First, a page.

LiveJournal/our Russian overlords have laid off 13 of 30 staff in the USA.

Valleywag has an “LJ is doomed” story with inaccurate numbers. It looks like no_lj_ads is collating links to other information.

synecdochic (who is involved in the Dreamwidth project, designed as an LJ replacement) reckons nothing dramatic will happen overnight, but engineering staff have apparently been cut, so we might expect maintenance and new features to be neglected. Edited to add: LJ themselves are saying they’re just moving their development team to Russia, which would make sense if your aim is to cut costs: Russians are presumably cheaper than Americans.

The preferred LJ backup tool for Windows is apparently ljarchive. Those of you who use operating systems can sort yourselves out.

Slashdot reports on the demise of something called journalspace, which seems to have been one of those free blogging sites, a bit like this here LiveJournal.

From what Slashdot readers say, and according to the message on the site, the owners thought a setup where redundant drives store the same data as it’s written (known as RAID) was like having backups. The “as it’s written” is the key point. If some program goes wild or someone malicious gains access to the server, you can end up losing the data, because the malicious entity can just write crap, which will be replicated everywhere. RAID’s meant to let you carry on if one of your hard drives packs up (because the same data is on others), not to allow you to go back to old data, which is what a backup gets you.

Unfortunately, Journalspace does not have backups, so all the blogs hosted there are lost.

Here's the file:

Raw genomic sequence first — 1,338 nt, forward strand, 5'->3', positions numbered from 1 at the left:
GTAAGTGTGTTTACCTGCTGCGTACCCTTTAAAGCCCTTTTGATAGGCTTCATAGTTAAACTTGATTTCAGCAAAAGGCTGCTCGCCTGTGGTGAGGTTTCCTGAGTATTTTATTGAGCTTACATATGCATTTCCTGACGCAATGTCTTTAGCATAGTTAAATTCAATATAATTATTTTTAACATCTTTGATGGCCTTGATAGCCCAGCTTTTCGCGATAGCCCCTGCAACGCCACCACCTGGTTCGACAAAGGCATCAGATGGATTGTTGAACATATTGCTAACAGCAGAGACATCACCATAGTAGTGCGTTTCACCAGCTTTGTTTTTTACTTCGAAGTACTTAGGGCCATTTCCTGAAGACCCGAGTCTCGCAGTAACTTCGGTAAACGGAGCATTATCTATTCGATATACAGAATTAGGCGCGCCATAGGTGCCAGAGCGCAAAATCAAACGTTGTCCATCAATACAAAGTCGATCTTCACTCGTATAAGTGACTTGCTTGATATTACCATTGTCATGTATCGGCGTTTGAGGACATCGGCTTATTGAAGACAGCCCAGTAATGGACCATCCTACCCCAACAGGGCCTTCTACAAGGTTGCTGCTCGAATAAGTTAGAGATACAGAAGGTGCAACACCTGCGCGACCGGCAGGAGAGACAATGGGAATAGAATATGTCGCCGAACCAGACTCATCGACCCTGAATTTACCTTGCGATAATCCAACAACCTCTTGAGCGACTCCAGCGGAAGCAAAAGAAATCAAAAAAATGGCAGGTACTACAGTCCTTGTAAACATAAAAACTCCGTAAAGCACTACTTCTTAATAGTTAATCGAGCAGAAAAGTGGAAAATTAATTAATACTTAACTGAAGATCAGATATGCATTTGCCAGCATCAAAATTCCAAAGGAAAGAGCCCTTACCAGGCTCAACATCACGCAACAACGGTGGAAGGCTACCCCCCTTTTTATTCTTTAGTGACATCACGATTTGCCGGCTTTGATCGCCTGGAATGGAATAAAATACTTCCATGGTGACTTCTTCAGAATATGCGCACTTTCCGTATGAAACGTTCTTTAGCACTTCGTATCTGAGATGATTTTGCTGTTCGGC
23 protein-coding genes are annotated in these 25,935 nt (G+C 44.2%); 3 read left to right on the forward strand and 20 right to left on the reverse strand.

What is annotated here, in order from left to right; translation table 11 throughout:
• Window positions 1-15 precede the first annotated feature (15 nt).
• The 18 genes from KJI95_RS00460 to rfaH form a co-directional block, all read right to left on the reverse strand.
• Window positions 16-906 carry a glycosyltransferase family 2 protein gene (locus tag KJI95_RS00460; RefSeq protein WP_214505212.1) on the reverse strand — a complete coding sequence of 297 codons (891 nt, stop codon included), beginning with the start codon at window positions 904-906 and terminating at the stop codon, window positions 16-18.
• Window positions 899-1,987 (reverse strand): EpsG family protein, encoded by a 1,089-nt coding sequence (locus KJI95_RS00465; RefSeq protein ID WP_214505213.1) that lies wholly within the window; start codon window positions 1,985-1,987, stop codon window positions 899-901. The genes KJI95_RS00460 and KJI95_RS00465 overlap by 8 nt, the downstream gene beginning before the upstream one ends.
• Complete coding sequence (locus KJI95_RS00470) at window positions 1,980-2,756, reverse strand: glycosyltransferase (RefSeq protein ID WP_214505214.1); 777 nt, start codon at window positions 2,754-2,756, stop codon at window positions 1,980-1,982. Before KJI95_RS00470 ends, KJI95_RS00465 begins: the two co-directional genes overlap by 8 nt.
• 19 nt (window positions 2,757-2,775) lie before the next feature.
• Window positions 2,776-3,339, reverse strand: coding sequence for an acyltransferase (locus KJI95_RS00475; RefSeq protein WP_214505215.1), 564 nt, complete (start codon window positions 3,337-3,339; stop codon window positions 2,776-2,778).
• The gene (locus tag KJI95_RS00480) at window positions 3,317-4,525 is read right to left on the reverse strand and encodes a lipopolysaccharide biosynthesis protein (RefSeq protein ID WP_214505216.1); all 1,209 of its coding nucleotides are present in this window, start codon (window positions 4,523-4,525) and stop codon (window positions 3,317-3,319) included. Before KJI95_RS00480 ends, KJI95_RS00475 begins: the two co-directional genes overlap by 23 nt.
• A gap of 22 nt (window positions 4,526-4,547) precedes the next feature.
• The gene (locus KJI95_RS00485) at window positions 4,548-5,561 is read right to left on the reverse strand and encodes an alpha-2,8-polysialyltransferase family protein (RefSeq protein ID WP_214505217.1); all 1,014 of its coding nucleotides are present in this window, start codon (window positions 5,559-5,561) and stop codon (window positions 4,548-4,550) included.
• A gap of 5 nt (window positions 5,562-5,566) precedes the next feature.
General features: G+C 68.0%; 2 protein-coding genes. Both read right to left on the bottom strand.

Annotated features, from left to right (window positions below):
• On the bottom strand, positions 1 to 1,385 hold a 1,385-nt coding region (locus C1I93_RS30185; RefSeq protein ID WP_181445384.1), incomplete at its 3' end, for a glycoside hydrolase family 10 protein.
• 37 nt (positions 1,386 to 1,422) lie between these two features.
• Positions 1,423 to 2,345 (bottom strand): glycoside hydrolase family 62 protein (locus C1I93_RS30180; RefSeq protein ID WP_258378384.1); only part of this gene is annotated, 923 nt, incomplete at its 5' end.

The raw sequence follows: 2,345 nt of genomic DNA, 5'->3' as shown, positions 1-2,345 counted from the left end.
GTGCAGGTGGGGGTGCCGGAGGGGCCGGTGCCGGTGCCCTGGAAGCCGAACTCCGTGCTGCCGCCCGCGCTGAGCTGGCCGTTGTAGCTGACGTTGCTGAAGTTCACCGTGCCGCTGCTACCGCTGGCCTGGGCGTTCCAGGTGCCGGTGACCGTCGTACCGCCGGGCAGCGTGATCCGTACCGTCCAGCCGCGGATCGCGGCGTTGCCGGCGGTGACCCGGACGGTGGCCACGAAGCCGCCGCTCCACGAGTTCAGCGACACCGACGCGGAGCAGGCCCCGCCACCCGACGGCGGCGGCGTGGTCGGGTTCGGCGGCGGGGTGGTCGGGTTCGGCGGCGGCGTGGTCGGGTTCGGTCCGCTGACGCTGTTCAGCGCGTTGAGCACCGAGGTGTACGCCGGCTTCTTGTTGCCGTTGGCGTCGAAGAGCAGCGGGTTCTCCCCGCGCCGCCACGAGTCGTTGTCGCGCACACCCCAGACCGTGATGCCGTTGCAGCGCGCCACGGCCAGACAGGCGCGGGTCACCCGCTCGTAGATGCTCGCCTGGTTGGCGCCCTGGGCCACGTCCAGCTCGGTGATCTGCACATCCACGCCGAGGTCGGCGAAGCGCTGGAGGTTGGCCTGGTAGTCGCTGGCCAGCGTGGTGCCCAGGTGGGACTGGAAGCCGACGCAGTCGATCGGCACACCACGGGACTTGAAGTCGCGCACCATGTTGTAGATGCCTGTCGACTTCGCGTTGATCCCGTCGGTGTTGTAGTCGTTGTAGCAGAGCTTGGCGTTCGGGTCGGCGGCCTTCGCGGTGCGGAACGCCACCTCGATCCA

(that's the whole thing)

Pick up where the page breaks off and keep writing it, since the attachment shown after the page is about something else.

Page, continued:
I trust that LiveJournal (not to mention Gmail and Google Reader and so on) are better organised than Journalspace was, but I bet there’s something in their Terms of Service which says “if we lose all your data, it’s not our problem”. All this decentralised web 2.0 stuff is convenient, but it’s a good idea to keep copies of your stuff on your hard drive, too. I use a little Python script called ljdump to backup my journal (I’m actually using a hacked up version that spits out data to the stuff that generates my comment feeds, but that’s not important right now). There are probably less techie tools that will do the same job (some of the LiveJournal clients will do backups, for example). The important thing is to get one, and use it regularly.

For you Firefox users, I’ve put a new version of LJ New Comments up.

It supports Russian keyboards, courtesy of some code from mumi_0.

I’ve also made it expand collapsed comments when you move to them by pressing the “n” or “p” keys, as my assumption when you do that is that you want to read the comment. The thread expansion stuff needs the style to have an “Expand” link for the comment (literally, a link to the thread with the text “Expand”: if anyone’s got any ideas on how to identify it in a way which doesn’t assume it’s labelled in English, let me know).

Comments/questions to the entry for the script.

Whenever I post a comment on LiveJournal, I get an email containing the text of it. I’ve written a Python program which turns these into an Atom feed, so that people could stalk me more easily by subscribing to the feed. I get into some interesting discussions on other people’s LJs, so I thought such a feed might be useful.

The program checks that the comment is on a public posting and doesn’t publish it if it isn’t (you can do this by submitting an HTTP HEAD request for the entry in question and seeing whether LJ redirects you to login or sends you a 4xx response, both of which I take to mean “don’t publish”). Edited to add: the program also periodically re-checks for posts changing their privacy settings (there’s a cache with an exponential backoff from a couple of hours to a month to avoid annoying LJ: the backoff is restarted if the entry’s privacy changes).